Anne McCaffrey’s Dragonriders of Pern series is another series I turn to in my own comfort reading, so I was pleased to see it showing up in the submissions. Zee at Notes from the North recommends listening to the Dragonsinger series in audio, which sounds like a great idea. Jemi at Just Jemi has also included the Pern series in her list of comfort reads, and I am in complete agreement with her! I recently bought the first three books in the series in ebook format, so that I’ll always have them to dip into.

Zee also includes in her list a fantasy series by David Eddings, the Belgariad and Mallorean series; I’ve read a few books by Edding, and she’s reminded me it’s time for a revisit.

Jackie at Literary Escapism submitted three urban fantasy books that sound like fantastic reads; I haven’t read any of them, and have added them to my list. There’s Friday Night Bites, by Chloe Neill, a novel about the Chicagoland vampires, and Destined for an Early Grave, by Jeaniene Frost, another novel about vampires. And I’ve had the Riley Jensen series, by Keri Arthur, on my list for a while now; the latest installment, Bound to Shadows, sounds so good.

Sheila, from One Person’s Journey Through a World of Books, picks The Three Sisters Trilogy, by Nora Roberts as her comfort reads; I haven’t read very many books by Nora Roberts, but as soon as I read Sheila’s post, I immediately added these books to my list – I love the concept of three independent women who are all witches. In her email to me, Sheila wrote, “These three books are favorites of mine and are always a “go to” series if I need to just sink into characters that are like old friends to me. Even talking about them now makes me want to go visit them between the pages of these books.”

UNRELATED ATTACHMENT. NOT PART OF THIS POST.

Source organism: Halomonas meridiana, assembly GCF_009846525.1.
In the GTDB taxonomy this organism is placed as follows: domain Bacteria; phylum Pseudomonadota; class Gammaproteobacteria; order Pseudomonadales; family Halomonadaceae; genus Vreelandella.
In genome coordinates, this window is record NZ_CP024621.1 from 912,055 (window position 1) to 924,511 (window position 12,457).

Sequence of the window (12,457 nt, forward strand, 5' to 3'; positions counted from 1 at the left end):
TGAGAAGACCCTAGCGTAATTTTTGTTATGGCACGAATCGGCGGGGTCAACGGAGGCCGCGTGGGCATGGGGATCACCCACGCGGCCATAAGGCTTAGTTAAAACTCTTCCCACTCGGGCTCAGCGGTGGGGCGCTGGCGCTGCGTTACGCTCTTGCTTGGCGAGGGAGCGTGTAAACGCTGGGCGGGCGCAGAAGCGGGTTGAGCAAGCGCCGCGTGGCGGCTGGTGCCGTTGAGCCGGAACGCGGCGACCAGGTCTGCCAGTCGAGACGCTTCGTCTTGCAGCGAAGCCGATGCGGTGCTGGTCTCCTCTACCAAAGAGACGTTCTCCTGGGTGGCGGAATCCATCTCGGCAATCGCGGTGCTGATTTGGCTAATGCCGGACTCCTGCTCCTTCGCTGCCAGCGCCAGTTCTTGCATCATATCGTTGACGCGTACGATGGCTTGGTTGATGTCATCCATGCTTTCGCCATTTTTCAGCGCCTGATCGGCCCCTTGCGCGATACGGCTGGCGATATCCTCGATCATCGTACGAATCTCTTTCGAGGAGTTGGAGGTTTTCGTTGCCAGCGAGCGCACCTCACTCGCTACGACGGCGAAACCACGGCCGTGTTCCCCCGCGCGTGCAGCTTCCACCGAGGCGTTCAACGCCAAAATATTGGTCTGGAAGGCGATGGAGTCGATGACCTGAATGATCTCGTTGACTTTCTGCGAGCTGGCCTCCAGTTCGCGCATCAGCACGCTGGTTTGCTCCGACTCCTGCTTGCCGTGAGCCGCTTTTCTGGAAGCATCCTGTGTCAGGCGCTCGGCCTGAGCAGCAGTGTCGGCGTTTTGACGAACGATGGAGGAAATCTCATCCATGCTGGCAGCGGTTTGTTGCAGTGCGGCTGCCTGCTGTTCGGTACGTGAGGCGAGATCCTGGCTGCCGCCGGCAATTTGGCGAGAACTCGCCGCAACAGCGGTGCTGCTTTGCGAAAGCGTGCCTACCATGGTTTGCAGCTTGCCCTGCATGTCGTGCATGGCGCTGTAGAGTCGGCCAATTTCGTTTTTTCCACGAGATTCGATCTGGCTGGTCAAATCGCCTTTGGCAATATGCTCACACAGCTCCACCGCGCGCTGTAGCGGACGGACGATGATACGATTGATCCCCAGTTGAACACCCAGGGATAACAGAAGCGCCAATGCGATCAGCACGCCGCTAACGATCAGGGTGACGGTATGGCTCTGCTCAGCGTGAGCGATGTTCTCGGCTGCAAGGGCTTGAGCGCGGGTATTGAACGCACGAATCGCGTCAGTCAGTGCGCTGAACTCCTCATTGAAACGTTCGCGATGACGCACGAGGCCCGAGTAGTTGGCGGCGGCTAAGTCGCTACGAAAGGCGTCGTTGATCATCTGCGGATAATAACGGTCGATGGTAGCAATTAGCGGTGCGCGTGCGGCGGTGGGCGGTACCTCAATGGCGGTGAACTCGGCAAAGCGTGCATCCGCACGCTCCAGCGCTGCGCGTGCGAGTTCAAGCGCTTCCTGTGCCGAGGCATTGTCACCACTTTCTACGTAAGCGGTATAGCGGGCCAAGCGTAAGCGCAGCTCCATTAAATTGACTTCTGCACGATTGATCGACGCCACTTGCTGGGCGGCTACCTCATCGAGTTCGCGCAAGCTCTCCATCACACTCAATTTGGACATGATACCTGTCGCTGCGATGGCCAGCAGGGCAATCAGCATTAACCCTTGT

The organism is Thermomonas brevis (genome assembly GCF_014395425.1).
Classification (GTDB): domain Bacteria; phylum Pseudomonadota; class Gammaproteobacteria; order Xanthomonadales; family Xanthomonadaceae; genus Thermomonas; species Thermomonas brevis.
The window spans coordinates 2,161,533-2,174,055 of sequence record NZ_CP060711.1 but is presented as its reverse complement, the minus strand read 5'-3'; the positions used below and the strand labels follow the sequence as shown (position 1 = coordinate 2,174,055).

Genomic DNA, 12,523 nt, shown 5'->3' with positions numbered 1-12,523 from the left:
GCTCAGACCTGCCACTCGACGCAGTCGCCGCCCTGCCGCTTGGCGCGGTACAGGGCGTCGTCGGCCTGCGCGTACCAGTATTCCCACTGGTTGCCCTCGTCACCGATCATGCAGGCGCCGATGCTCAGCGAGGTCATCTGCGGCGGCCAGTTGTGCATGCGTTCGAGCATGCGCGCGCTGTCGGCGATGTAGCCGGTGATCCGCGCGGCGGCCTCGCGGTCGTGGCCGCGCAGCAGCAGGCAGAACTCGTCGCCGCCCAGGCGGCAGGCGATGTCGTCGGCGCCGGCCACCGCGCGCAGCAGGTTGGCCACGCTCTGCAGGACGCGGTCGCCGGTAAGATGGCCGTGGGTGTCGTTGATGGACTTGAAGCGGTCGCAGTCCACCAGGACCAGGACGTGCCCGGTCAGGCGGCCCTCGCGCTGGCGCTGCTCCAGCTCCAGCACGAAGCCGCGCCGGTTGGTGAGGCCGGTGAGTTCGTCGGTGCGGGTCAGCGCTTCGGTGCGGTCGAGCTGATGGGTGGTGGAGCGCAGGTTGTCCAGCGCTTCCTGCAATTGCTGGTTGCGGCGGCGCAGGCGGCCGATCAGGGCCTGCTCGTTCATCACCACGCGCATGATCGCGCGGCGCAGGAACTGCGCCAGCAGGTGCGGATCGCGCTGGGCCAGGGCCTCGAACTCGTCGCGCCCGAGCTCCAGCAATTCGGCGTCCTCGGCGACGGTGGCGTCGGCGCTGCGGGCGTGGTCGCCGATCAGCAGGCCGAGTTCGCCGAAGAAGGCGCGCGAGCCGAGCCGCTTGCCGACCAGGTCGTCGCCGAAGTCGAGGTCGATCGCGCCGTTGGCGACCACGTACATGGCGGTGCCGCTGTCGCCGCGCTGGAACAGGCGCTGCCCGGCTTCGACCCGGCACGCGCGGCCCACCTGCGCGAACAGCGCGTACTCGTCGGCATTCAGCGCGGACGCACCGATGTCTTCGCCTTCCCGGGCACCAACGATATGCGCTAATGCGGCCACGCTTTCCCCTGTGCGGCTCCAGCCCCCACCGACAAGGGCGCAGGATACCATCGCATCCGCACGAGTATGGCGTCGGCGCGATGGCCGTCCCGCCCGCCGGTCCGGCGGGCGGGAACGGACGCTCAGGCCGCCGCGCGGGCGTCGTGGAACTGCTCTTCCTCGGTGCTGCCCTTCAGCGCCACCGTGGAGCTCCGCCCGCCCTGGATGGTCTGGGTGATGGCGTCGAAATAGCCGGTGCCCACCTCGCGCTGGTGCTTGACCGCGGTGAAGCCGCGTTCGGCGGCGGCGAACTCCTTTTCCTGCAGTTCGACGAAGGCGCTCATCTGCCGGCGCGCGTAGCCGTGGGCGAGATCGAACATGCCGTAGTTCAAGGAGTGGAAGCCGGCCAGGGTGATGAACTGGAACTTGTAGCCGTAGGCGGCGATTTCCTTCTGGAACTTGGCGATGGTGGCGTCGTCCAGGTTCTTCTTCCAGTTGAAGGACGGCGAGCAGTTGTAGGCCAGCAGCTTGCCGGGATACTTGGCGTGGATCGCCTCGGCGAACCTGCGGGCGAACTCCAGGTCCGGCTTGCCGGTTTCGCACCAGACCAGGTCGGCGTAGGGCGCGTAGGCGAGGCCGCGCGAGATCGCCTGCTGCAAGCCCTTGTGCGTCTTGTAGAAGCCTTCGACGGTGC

There’s nothing more perfect than curling up with a good mystery, and with the passage of time, I find that my memory of exactly whodunnit has dimmed enough for old favorites to be just as enjoyable as they were the first time I read them.

For Aarti, at Booklust, Footsteps in the Dark, by Georgette Heyer, is a favorite read. She says, “Footsteps in the Dark is a thriller mystery of the first order, complete with secret passageways, priest holes, skeletons and a cowled monk.” She definitely has me sold on this one! I’ve never read a Georgette Heyer, and one of her mysteries seems like a good place to start.